Here are some future tales, fables, fairy tales and not-so-fairy tales about computational thinking…Learn about computing concepts like bits and bytes, through stories.
We are looking for more original ‘Computational Thinking Tales’ to publish here. If you or your students have great stories you would like us to print here, that also surreptitiously teach something about Computing like the ones below, then send them to email@example.com. I’m afraid we can’t pay for for them, but we will send a small cs4fn thank you gift to the authors of any we do like enough to publish. You will retain copyright.
Robot is a short story by Ruth Aylett, a professor of computer science at Heriot-Watt University. She builds robots for a living. She also likes writing fiction, so wrote this story about robot companions for cs4fn, the sort she works on for real.
A Godlike Heart is a short story about computational thinking, introducing the idea of using binary to represent different kinds of information. Set in ancient Mexico it follows the story of the kidnapping of and subsequent search for the daughter of a great “Jaguar Knight”: a general in the Mexican army.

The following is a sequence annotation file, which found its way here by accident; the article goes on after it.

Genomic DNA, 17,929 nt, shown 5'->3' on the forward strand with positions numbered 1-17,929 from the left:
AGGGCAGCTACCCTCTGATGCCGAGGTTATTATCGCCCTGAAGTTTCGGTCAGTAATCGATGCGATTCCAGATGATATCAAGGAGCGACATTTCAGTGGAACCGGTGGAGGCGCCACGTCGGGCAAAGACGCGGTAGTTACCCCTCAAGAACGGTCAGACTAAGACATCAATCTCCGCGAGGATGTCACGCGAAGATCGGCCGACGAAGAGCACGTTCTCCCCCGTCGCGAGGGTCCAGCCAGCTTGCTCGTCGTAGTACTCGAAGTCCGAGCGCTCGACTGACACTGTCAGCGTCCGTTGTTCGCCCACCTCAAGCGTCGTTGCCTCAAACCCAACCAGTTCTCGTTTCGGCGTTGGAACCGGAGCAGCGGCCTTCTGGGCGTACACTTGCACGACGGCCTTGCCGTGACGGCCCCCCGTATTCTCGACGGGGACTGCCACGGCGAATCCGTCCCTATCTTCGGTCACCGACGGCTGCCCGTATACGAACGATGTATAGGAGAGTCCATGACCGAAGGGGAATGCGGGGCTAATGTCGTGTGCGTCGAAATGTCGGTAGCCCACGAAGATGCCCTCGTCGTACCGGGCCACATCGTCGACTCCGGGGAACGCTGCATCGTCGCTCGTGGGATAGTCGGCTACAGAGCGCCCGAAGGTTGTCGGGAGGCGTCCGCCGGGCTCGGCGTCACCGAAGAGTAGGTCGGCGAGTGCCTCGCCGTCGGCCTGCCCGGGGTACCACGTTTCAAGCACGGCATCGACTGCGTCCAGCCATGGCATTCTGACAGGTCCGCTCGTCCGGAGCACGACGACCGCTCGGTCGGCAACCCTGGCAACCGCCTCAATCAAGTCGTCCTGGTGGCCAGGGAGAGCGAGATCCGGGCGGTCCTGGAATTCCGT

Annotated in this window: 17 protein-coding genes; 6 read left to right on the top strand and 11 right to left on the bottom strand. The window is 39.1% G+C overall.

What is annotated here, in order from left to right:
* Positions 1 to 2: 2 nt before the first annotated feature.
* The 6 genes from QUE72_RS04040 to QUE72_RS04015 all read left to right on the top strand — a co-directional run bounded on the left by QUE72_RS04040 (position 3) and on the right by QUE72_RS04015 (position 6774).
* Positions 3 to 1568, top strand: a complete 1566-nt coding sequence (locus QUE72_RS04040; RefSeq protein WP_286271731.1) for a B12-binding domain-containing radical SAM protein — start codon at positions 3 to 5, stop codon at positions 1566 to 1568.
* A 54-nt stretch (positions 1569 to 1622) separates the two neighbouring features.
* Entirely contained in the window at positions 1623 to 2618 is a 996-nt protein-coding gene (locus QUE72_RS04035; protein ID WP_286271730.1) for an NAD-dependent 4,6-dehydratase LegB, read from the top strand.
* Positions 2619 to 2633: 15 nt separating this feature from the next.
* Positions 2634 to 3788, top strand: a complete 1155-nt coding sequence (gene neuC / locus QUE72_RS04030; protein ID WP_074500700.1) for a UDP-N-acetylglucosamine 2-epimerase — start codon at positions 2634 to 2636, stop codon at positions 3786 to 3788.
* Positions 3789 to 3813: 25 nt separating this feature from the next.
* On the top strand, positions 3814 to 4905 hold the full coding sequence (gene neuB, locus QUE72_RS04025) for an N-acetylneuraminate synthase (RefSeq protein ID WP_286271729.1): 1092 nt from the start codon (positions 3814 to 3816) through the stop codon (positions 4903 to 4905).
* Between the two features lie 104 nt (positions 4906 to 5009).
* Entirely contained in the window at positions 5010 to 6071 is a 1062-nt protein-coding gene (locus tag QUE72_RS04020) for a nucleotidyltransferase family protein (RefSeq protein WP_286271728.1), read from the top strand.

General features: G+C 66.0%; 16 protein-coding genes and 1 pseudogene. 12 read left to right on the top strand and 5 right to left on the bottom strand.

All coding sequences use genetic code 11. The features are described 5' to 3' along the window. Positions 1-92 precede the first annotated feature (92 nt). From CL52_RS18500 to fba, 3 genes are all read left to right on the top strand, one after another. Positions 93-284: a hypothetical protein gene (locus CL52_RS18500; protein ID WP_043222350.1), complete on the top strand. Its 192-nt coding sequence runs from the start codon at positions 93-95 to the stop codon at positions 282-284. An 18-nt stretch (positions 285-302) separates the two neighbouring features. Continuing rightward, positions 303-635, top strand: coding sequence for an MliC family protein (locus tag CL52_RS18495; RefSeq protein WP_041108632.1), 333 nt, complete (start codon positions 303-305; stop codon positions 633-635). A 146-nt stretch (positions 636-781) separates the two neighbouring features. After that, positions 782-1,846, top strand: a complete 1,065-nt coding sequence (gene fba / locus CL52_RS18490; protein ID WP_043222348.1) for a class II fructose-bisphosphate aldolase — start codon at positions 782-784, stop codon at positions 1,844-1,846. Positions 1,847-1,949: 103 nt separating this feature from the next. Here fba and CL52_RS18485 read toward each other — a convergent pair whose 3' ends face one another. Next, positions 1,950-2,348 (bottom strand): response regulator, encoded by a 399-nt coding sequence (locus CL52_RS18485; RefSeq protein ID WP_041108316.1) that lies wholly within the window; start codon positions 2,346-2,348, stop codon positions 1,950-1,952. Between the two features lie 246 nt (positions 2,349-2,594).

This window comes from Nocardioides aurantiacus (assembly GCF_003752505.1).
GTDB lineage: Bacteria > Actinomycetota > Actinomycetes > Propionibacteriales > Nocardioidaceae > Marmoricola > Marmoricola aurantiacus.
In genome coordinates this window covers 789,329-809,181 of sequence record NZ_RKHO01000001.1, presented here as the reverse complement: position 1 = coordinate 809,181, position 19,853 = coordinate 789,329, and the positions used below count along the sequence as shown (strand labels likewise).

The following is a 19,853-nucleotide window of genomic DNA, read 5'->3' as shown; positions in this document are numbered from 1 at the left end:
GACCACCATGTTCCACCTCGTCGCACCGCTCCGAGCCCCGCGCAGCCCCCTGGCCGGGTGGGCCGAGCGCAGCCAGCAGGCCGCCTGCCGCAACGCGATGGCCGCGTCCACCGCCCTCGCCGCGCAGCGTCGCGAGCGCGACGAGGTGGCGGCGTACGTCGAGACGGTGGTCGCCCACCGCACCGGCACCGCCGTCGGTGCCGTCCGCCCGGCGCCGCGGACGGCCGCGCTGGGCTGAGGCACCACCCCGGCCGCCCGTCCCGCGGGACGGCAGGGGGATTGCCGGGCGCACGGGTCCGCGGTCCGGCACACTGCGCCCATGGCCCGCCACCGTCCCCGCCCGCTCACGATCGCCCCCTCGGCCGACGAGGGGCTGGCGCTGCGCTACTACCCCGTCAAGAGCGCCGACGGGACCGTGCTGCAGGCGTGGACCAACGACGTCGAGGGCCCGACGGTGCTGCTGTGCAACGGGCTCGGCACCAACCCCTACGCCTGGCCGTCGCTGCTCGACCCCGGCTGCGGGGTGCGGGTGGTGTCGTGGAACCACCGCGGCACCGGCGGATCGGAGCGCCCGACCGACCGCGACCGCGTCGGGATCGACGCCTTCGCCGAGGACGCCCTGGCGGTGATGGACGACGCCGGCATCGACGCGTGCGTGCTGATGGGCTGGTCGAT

A tale set in the same forested lands of the fairy tales, but about computational thinking rather than fairy godmothers. It is about the efficiency of algorithms, about the importance of doing tasks in the right way and of parallel algorithms… Or perhaps its nothing about computational thinking at all, and is really all about never writing any one off and instead about getting the best out of people.
A short story about a future where computers have been outlawed because of their destructive effect on society. A Turing Machine is worshiped as a reminder of all that went wrong. It was written for cs4fn by Greg Michaelson a professor of computer science at Heriot-Watt University.
This short story by Paul Curzon of Queen Mary University of London, told as a fairy story is the story of two Queens of neighbouring lands. It is a spy story that includes important lessons about cyber security … and it contains a lot of truth…
‘You are what you know’ is a byte sized spy story by Paul Curzon of Queen Mary University of London to make you think cyber security. A spy has set up a meeting with their new handler. A pass phrase has been agreed …